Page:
But self-actualization is more than just knowing, it is also acting. No matter how much you might know about Vitamin D, if you don’t take the supplement or get some sunlight, the knowledge will do you no good. The same exists with germs.
Unfortunately, for most people, that is a problem as there is almost no availability of information on how to keep a good rapport with our microbial counterparts (although The Germ Code is available for pre-sale). This gap leaves many with questions, concerns and in some cases health issues that might be managed or resolved by simply changing the relationship.
As The Germ Guy, I try to fill that gap the best way I can. Promoting the use of good germs and means to avoid the bad ones is only the beginning. Bringing light to new revelations in the scientific literature increases awareness; highlighting new trends helps individuals decide on beneficial actions; and linking germs to some of our most popular cultural phenomena brings the microbial world closer to our reality. It’s all in the name of helping self-actualization and bringing about a happier and healthier life.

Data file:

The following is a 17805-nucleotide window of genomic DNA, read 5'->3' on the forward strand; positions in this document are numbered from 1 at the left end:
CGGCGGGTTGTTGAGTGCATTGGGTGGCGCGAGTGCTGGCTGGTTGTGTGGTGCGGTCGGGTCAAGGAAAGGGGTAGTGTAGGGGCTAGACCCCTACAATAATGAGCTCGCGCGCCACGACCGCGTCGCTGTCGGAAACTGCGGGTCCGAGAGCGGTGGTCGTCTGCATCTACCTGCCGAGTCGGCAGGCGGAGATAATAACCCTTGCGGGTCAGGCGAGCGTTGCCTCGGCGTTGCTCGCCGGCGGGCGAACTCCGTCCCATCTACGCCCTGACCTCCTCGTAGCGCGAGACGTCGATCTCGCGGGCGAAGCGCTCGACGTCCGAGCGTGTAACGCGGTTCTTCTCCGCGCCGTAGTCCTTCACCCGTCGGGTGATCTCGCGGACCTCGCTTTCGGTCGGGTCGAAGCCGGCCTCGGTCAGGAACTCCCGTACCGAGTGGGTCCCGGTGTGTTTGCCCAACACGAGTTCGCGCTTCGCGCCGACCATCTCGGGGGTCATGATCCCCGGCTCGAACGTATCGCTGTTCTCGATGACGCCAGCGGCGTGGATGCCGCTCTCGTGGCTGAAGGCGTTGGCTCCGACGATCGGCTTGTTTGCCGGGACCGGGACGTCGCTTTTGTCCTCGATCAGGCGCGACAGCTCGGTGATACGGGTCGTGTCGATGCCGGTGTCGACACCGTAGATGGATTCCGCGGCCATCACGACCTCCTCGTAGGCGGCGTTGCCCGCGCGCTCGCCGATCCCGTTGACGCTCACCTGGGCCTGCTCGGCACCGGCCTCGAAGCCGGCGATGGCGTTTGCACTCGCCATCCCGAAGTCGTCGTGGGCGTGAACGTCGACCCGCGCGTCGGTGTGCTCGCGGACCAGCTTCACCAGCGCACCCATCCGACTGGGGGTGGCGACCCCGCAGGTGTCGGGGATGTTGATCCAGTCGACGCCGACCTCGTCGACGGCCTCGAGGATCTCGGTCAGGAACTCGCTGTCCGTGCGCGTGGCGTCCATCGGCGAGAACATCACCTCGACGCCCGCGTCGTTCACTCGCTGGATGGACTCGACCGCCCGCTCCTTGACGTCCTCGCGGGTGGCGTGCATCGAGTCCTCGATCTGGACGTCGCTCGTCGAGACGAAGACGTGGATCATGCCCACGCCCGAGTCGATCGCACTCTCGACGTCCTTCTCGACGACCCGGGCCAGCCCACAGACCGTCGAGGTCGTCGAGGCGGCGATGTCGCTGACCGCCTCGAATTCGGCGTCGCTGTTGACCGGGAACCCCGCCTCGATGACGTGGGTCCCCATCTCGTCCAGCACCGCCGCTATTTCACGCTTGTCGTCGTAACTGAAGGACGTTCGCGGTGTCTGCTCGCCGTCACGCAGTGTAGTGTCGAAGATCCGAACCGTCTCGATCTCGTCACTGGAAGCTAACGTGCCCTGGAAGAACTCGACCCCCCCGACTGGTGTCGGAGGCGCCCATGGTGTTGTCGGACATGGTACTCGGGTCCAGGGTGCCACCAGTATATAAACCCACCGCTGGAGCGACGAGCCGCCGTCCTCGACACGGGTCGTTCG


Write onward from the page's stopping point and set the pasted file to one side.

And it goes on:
The talk led to some thinking on the part of the asker and ended with another form of self-actualization. This person, who is an expert in a different field of science, decided to start an expert blog. The goal, like mine, would be to help people self-actualize in that specific scientific realm. I was thrilled.
I also learned one other aspect of self-actualization that I hadn’t given much thought. By acting on our own motivation and striving to better one’s life (and perhaps the world’s), we can also inspire others to do the same. While my work will always focus on germs, I am happy to know that the impact reaches far beyond the microbiome and into people’s motivation. That in itself is perhaps the highest honour.
I would love to hear your thoughts.